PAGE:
Contents

  1. Introduction
  2. Custom Artisan Command
  3. Database Seeders
  4. Migrations
  5. Links and References

Introduction

With very simple applications such as a todo list or a blogging app, we could go and design a system that purely acts as a middleman between raw input (HTML forms, JSON requests, etc.) and a persistence layer (Relational databases, NoSQL backends, flat file etc.). So you start with nothing but a schema for your persistence layer and a way to handle raw input, and your application works with the persisted data through its lifecycle. But in reality, any domain that is complex enough depends on some initial data in order to facilitate its business logic. A Real Estate system should know the states and cities where it offers its services. A Veterinary management app might need a list of dog breeds and it’s characteristics. A system for a Job Board needs a list of business categories etc.

In this article, we’ll take a look at two common patterns that I encounter in Laravel applications. I’ll also give a suggestion, a way how I personally handle the problem at hand. We’ll take a fictional Real Estate app and try to load the list of US states below into the system.

// database/states.json
{
    'states': [
        {'name': 'Alaska', 'abbreviation': 'AK'},
        {'name': 'Alabama', 'abbreviation': 'AL'},
        {'name': 'Arkansas', 'abbreviation': 'AK'},
        // ...
    ]
}

Custom Artisan Command

Artisan Commands allows us to interact with a Laravel application through the command line. It could be useful for one-off tasks such as cleaning up old database entries, sending promotional emails, interactively creating admin acounts and so on. In this case, we will write an Artisan command that opens up the states.json file and save its content to the database.

First off, we need to generate an Artisan Command:

$ php artisan make:command LoadStates

This will generate a LoadStates command. The implementation might look something like this:

// app/Console/Commands/LoadStates.php
<?php

namespace App\Console\Commands;

use App\State;
use Illuminate\Console\Command;

class LoadStates extends Command
{
    protected $signature = 'init:state';

    protected $description = 'Load data into the states table.';

    public function __construct()
    {
        parent::__construct();
    }

    public function handle()
    {
        $json = file_get_contents(database_path() . '/states.json');
        $states = json_decode($json, true)['states'];

        foreach ($states as $state) {
            State::firstOrCreate($state);
        }
    }
}

This command will be run after the database migrations. An initialization script for continuous integration might look something like this:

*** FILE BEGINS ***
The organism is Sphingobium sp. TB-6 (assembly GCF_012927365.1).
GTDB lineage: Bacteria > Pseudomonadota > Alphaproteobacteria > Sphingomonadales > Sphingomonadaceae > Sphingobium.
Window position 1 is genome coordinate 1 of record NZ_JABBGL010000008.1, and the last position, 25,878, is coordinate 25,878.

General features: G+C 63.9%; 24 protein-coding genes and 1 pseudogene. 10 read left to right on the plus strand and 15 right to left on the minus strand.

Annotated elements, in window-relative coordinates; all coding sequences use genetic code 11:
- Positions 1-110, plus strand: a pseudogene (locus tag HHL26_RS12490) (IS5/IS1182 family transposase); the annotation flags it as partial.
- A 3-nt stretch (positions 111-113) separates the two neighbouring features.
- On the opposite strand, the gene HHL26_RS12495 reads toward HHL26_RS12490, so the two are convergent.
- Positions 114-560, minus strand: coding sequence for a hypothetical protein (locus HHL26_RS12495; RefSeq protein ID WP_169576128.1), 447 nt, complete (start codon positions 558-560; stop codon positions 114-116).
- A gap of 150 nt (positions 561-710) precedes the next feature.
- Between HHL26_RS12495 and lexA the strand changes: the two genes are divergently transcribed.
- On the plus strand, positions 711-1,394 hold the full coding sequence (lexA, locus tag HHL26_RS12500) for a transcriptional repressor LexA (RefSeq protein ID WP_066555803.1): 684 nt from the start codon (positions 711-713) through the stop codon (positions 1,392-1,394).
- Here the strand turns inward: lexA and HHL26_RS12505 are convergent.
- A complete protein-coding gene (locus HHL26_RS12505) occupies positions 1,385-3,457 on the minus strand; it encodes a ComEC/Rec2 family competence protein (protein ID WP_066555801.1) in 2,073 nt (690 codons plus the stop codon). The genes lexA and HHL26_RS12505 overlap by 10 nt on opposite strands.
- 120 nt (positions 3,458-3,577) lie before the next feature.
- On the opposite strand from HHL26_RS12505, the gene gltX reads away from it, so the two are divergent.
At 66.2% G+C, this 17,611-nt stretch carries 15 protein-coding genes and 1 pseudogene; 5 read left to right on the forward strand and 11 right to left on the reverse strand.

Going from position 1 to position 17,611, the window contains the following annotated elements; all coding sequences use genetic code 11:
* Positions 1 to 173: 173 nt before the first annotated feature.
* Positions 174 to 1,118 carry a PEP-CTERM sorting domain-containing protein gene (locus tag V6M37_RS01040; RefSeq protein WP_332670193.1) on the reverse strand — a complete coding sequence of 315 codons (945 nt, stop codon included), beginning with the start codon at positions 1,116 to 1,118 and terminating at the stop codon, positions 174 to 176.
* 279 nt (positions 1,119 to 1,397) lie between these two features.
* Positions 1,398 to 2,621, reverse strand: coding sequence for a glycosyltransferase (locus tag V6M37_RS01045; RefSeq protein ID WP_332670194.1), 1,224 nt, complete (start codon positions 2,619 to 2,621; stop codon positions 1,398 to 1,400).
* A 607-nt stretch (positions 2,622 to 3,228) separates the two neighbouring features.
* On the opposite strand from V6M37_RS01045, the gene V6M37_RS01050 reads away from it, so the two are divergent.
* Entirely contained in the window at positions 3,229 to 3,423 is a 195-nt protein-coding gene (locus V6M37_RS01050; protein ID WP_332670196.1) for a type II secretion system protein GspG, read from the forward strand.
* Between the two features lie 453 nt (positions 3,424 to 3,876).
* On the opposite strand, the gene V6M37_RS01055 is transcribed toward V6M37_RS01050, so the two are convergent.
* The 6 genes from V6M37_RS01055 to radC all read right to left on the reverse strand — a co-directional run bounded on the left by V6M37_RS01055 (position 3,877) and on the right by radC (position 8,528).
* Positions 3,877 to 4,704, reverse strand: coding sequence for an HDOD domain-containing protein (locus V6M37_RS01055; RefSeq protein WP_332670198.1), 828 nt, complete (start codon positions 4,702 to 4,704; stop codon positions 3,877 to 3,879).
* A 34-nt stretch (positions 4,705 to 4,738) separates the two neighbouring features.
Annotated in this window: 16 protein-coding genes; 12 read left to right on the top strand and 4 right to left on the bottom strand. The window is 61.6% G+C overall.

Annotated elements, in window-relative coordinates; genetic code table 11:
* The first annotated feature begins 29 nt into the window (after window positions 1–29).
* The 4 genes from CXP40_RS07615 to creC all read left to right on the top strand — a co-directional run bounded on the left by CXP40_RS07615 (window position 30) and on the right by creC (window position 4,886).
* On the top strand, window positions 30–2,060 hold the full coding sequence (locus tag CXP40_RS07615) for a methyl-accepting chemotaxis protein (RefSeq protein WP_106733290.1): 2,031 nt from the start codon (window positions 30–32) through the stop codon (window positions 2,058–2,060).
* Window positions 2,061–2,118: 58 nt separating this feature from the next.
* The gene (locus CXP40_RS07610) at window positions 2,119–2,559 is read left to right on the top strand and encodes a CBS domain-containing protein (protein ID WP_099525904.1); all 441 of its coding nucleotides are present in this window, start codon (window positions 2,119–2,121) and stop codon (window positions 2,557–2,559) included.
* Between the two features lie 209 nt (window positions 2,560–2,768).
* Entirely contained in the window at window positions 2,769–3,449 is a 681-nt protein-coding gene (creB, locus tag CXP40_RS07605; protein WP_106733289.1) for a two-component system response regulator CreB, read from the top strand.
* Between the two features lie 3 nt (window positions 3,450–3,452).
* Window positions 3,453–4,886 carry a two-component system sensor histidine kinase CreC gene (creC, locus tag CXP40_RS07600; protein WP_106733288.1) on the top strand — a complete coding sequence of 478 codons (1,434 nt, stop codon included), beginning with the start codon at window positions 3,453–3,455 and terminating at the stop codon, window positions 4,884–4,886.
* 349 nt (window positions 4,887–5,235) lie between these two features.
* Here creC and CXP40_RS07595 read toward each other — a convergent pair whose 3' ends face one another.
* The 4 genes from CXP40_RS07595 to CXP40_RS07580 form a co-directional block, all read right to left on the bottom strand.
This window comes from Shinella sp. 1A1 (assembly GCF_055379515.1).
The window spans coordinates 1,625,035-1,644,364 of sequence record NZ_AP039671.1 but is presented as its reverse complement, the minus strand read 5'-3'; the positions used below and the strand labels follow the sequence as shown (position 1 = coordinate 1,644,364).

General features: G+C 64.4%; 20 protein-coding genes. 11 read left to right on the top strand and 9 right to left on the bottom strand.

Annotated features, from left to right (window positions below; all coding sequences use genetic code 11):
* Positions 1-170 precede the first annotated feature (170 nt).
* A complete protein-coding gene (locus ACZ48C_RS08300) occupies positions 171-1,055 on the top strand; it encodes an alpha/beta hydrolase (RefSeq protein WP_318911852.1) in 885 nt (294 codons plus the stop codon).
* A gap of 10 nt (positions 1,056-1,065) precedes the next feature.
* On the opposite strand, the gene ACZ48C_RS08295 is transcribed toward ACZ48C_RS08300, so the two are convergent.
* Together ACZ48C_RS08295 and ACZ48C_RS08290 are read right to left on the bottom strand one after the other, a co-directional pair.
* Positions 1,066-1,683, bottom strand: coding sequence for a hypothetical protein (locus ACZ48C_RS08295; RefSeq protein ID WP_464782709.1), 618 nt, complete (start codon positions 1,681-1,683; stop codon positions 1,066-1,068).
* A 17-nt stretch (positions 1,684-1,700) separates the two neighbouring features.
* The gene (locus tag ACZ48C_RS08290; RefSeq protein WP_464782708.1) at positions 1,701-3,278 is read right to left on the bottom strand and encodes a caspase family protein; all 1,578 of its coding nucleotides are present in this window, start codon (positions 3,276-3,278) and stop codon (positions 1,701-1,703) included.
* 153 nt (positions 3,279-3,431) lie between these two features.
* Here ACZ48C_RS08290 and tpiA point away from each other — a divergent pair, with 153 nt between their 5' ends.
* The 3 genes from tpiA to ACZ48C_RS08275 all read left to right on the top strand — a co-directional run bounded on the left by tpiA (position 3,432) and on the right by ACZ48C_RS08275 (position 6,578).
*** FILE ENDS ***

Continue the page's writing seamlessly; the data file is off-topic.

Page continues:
# install.sh
composer install
php artisan key:generate
php artisan migrate:fresh
php artisan init:state
# ...other setup commands

So far so good!

Database Seeders

Another way of tackling this issue is through Database Seeders. Database seeding is the process of seeding data into the database, which is particularly useful for testing when used with Eloquent Factories. In this case, we will use seeders to write actual relevant data into our database.

As usual, we need to generate a database seeder:

$ php artisan make:seeder StateSeeder

The implementation should be already familiar:

// database/seeds/StateSeeder.php
<?php

use App\State;
use Illuminate\Database\Seeder;

class StateSeeder extends Seeder
{
    public function run()
    {
        $json = file_get_contents(database_path() . '/states.json');
        $states = json_decode($json, true)['states'];

        foreach ($states as $state) {
            State::firstOrCreate($state);
        }
    }
}

To run the database seeders, we need to use the artisan command db:seed. This assumes that a state table already exists, so be sure to run the migrations first:

# install.sh
composer install
php artisan key:generate
php artisan migrate:fresh
php artisan db:seed
# ...other setup commands

Migrations

This is how I’d personally do it. What’s wrong with the previous methods? Nothing, really. They solve the problem at hand and they don’t really give any downside at all. But what I see is context of use. Artisan Commands are usually used for logic that doesn’t really fit anywhere else on your Laravel app. Database Seeds, on the other hand, are meant for pre-populating your database with test data. Migrations, on the other hand, are meant for interacting with your database schema. Defining SQL statements such as CREATE, UPDATE, and DELETE are already being used under the hood when you write a migration file. So it makes sense that initial data (INSERT) belongs in migration files as well.

We already have a migration file for states. We can use that (or generate a separate migration file) to load the states data:

// database/migrations/2014_10_12_000000_create_states_table.php
<?php

use App\State;
use Illuminate\Support\Facades\Schema;
use Illuminate\Database\Schema\Blueprint;
use Illuminate\Database\Migrations\Migration;

class CreateStatesTable extends Migration
{
    public function up()
    {
        Schema::create('states', function (Blueprint $table) {
            $table->bigIncrements('id');
            $table->string('name');
            $table->string('abbreviation');
            $table->timestamps();
        });

        $json = file_get_contents(database_path() . '/states.json');
        $states = json_decode($json, true)['states'];

        foreach ($states as $state) {
            State::firstOrCreate($state);
        }
    }

    public function down()
    {
        Schema::drop('states');
    }
}

Now your initialization script doesn’t involve an extra step, your initial data is not coupled with test data through seeds, and it is version controlled together with the rest of your database access code. Sounds good to me!


Got any feedback or suggestions? Feel free to send me an email or a tweet.
Ciao!